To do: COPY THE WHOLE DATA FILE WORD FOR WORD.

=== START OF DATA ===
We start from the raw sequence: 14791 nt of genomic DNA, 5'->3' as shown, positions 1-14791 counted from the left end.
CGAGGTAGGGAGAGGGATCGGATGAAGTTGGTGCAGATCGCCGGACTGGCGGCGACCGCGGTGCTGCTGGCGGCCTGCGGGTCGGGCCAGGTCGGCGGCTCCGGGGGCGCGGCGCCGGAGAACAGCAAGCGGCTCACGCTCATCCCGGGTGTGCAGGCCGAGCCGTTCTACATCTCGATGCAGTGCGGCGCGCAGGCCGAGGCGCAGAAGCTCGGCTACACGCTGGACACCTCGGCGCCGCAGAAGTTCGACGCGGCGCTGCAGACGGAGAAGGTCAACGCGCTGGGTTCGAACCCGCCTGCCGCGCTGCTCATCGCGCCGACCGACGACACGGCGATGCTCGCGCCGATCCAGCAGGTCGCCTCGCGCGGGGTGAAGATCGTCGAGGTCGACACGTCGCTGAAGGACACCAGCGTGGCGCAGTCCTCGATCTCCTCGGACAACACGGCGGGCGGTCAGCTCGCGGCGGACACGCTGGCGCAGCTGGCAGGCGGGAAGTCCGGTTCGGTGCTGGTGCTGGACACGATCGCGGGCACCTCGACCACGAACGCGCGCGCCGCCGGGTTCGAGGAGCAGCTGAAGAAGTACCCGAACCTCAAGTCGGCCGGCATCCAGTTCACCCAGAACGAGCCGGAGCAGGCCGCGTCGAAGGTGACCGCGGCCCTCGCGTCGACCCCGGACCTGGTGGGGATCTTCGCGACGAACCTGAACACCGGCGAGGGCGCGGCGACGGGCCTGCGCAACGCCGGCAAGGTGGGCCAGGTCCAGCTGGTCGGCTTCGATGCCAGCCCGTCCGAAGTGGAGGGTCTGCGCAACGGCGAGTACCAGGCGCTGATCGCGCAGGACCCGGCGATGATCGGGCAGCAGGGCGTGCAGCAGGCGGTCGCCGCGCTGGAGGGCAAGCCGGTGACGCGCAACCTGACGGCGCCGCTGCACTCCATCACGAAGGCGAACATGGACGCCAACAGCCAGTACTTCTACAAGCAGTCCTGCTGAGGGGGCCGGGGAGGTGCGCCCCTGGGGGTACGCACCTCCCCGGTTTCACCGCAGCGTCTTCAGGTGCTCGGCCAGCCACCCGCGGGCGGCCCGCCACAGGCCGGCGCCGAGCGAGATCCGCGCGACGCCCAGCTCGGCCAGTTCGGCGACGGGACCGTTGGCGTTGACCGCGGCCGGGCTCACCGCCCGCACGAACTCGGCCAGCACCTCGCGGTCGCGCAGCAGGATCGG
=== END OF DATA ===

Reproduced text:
We start from the raw sequence: 14791 nt of genomic DNA, 5'->3' as shown, positions 1-14791 counted from the left end.
CGAGGTAGGGAGAGGGATCGGATGAAGTTGGTGCAGATCGCCGGACTGGCGGCGACCGCGGTGCTGCTGGCGGCCTGCGGGTCGGGCCAGGTCGGCGGCTCCGGGGGCGCGGCGCCGGAGAACAGCAAGCGGCTCACGCTCATCCCGGGTGTGCAGGCCGAGCCGTTCTACATCTCGATGCAGTGCGGCGCGCAGGCCGAGGCGCAGAAGCTCGGCTACACGCTGGACACCTCGGCGCCGCAGAAGTTCGACGCGGCGCTGCAGACGGAGAAGGTCAACGCGCTGGGTTCGAACCCGCCTGCCGCGCTGCTCATCGCGCCGACCGACGACACGGCGATGCTCGCGCCGATCCAGCAGGTCGCCTCGCGCGGGGTGAAGATCGTCGAGGTCGACACGTCGCTGAAGGACACCAGCGTGGCGCAGTCCTCGATCTCCTCGGACAACACGGCGGGCGGTCAGCTCGCGGCGGACACGCTGGCGCAGCTGGCAGGCGGGAAGTCCGGTTCGGTGCTGGTGCTGGACACGATCGCGGGCACCTCGACCACGAACGCGCGCGCCGCCGGGTTCGAGGAGCAGCTGAAGAAGTACCCGAACCTCAAGTCGGCCGGCATCCAGTTCACCCAGAACGAGCCGGAGCAGGCCGCGTCGAAGGTGACCGCGGCCCTCGCGTCGACCCCGGACCTGGTGGGGATCTTCGCGACGAACCTGAACACCGGCGAGGGCGCGGCGACGGGCCTGCGCAACGCCGGCAAGGTGGGCCAGGTCCAGCTGGTCGGCTTCGATGCCAGCCCGTCCGAAGTGGAGGGTCTGCGCAACGGCGAGTACCAGGCGCTGATCGCGCAGGACCCGGCGATGATCGGGCAGCAGGGCGTGCAGCAGGCGGTCGCCGCGCTGGAGGGCAAGCCGGTGACGCGCAACCTGACGGCGCCGCTGCACTCCATCACGAAGGCGAACATGGACGCCAACAGCCAGTACTTCTACAAGCAGTCCTGCTGAGGGGGCCGGGGAGGTGCGCCCCTGGGGGTACGCACCTCCCCGGTTTCACCGCAGCGTCTTCAGGTGCTCGGCCAGCCACCCGCGGGCGGCCCGCCACAGGCCGGCGCCGAGCGAGATCCGCGCGACGCCCAGCTCGGCCAGTTCGGCGACGGGACCGTTGGCGTTGACCGCGGCCGGGCTCACCGCCCGCACGAACTCGGCCAGCACCTCGCGGTCGCGCAGCAGGATCGG